Wetherspoon boss says Living Wage could attack future of British pubs

15 July 2015 by
Wetherspoon boss says Living Wage could attack future of British pubs

The government's announcement of the introduction of a National Living Wage adds "considerable uncertainty" to the future financial performance of the pub industry, according to Tim Martin, chairman of Wetherspoon.

Martin (pictured), who was commenting on Wetherspoon's latest financial figures ahead of the company's full year results on 11 September, spoke out at the decision by the Chancellor George Osborne to pay workers over the age of 25 at least £7.20 an hour, rising to £9 an hour by 2020. The minimum wage currently stands at £6.50 an hour.

For the 11 weeks to 12 July, like-for-like sales across the pub group increased by 2.9%, with total sales rising by 6.5%. In the year to date (50 weeks to 12 July 2015) like-for-like sales increased by 3.4% and total sales increased by 7.6%.

The operating margin in the 11 weeks to 12 July 2015 was 7.0%, compared with 8.3% in the same 11 weeks last year. The full-year operating margin is expected to be around 7.4%, with full-year profit before tax unlikely to be higher than last year.

Wetherspoon has opened 26 new pubs and disposed of six since the start of the financial year, with a further nine pubs under development. In total, the company intends to open around 30 pubs in the current financial year and between 20 and 30 pubs in the next.

Martin said the proposed increased labour costs following the introduction of the National Living Wage will affect pubs with "greater force" than supermarkets.

"The average price of a pint in a supermarket is less than £1 and we estimate staff costs to be around 10% or 10 pence," he explained. "In contrast, a pint in a pub costs around £3 and staff costs are about 25% or 75 pence.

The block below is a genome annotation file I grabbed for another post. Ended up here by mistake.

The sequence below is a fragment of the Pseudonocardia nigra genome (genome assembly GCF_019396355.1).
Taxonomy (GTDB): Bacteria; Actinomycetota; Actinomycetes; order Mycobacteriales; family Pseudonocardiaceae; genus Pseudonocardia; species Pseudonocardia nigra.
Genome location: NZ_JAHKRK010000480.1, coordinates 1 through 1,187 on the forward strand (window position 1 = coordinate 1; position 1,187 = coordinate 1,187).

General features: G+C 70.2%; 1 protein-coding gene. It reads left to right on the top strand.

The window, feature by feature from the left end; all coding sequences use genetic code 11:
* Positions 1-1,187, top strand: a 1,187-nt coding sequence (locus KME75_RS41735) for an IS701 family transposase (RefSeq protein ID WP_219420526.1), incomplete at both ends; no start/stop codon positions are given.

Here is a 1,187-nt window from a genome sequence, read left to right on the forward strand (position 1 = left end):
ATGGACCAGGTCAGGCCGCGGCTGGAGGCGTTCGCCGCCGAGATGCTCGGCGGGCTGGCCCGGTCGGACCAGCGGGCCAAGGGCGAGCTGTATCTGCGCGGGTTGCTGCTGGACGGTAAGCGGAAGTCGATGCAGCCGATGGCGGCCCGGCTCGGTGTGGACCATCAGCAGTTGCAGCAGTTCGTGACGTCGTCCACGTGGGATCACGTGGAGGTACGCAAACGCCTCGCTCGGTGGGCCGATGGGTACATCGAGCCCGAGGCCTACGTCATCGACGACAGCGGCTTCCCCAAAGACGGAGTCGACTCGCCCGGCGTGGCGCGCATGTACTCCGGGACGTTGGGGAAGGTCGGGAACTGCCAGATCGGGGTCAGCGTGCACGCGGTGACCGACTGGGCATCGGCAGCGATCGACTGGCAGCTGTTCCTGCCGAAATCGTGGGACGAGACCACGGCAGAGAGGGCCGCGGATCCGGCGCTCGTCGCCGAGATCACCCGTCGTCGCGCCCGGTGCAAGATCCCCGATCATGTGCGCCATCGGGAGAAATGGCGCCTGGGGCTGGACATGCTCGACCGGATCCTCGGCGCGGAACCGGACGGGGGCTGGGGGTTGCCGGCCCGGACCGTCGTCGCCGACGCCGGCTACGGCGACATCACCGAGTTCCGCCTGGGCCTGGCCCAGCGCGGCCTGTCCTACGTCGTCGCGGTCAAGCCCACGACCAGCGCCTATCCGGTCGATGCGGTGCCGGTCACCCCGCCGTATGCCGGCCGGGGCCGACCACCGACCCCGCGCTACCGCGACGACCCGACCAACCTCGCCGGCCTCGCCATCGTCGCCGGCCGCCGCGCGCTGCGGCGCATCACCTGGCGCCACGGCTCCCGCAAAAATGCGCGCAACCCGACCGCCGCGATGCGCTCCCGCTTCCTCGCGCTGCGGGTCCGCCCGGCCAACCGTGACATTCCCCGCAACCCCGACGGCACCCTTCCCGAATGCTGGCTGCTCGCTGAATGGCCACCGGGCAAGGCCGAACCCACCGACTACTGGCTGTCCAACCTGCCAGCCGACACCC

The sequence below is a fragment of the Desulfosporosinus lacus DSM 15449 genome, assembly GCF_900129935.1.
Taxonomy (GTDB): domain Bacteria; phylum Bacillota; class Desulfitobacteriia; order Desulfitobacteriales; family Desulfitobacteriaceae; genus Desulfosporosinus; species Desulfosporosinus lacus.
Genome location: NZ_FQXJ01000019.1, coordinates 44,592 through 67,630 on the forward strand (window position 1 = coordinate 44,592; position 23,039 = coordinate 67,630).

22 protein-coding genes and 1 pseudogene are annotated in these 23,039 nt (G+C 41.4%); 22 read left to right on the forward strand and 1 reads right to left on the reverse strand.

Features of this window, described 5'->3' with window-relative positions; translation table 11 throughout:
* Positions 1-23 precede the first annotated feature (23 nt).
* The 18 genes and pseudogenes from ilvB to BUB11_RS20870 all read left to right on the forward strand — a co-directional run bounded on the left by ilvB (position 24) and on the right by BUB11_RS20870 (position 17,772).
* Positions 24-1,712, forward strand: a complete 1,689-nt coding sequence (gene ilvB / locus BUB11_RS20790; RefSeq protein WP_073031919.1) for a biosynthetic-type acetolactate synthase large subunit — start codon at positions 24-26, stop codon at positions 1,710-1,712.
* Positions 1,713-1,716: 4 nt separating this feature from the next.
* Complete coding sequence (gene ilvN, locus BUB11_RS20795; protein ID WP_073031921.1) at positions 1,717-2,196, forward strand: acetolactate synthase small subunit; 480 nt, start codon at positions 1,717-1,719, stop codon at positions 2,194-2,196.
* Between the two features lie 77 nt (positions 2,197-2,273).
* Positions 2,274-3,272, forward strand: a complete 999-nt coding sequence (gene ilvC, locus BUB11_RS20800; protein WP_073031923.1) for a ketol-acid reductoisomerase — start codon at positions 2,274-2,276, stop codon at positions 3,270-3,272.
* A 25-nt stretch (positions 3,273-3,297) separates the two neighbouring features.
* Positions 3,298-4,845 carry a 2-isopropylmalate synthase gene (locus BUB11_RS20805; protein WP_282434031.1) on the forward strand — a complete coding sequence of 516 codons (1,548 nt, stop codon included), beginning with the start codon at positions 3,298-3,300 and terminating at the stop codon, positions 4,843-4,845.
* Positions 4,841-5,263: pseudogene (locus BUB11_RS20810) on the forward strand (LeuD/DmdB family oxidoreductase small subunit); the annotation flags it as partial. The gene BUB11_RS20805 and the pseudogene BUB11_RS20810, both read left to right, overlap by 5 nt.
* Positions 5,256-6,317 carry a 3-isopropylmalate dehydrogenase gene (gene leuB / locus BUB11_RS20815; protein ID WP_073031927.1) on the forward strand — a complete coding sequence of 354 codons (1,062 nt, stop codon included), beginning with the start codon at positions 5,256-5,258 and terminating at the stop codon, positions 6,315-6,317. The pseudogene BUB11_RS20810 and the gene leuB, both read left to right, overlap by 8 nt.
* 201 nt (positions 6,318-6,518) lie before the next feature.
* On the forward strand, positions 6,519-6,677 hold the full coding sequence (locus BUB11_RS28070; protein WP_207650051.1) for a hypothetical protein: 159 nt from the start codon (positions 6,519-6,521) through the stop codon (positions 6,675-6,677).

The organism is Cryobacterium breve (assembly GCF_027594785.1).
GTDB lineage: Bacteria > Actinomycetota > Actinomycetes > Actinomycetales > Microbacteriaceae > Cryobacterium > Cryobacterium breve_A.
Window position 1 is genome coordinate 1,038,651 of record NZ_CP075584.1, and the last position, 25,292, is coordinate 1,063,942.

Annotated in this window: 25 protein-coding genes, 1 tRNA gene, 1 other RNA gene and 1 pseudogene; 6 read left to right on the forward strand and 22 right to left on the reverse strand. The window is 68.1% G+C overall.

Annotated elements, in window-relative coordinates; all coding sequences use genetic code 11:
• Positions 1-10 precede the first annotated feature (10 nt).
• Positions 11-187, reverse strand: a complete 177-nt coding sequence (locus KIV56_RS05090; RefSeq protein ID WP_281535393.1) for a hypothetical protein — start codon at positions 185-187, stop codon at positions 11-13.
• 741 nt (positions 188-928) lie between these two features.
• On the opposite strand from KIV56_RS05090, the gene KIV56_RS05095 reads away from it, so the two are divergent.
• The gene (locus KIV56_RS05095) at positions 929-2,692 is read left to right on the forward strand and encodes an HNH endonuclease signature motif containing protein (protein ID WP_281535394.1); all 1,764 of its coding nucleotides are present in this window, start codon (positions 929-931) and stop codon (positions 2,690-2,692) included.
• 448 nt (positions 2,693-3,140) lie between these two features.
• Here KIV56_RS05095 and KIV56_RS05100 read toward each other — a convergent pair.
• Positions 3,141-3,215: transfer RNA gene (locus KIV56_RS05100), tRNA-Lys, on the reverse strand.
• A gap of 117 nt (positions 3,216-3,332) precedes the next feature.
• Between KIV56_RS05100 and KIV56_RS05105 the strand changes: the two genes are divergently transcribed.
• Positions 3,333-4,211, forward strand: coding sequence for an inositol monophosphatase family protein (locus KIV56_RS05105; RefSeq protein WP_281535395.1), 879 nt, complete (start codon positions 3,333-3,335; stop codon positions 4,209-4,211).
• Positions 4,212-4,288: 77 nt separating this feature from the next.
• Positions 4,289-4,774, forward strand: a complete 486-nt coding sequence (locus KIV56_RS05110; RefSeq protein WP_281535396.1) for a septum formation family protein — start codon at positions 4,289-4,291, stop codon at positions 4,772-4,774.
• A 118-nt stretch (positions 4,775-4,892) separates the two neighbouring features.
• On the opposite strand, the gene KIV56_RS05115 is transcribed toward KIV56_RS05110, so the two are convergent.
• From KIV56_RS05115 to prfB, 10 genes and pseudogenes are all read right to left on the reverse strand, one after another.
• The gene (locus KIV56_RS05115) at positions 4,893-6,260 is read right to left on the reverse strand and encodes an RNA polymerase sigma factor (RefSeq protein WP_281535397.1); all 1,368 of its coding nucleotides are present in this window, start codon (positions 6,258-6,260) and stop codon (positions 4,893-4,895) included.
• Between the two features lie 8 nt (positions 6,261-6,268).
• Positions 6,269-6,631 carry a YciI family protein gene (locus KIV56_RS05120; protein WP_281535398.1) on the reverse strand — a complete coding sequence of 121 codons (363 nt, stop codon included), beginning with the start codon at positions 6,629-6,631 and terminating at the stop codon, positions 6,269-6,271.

"This disadvantage is compounded by a huge VAT and business rates disparity between pubs and supermarkets, which is putting unsustainable pressure on many pubs in our industry, especially in smaller towns and less affluent areas.

"Pubs contribute around 40% of sales as taxes of one kind or another and are important generators of jobs. Capricious initiatives by the government, widening the financial disparity between pubs and supermarkets, will threaten the future of many more pubs.

"Wetherspoon is conscious of the need to attract and retain excellent staff. In addition to a 5% minimum starting-pay increase announced last October, we agreed an 8% increase for 3 August this year, before the government introduced its latest plans. We also pay approximately one third of profits to staff in bonuses and free shares and 80% of this is paid to staff who work in our pubs.

"Furthermore, we estimate that each of our pubs generates taxes of approximately £650,000 per annum, around 10 times our net profits per pub. We strongly urge the government to harmonise VAT and business rates for pubs and supermarkets and to end the current tax inequalities."

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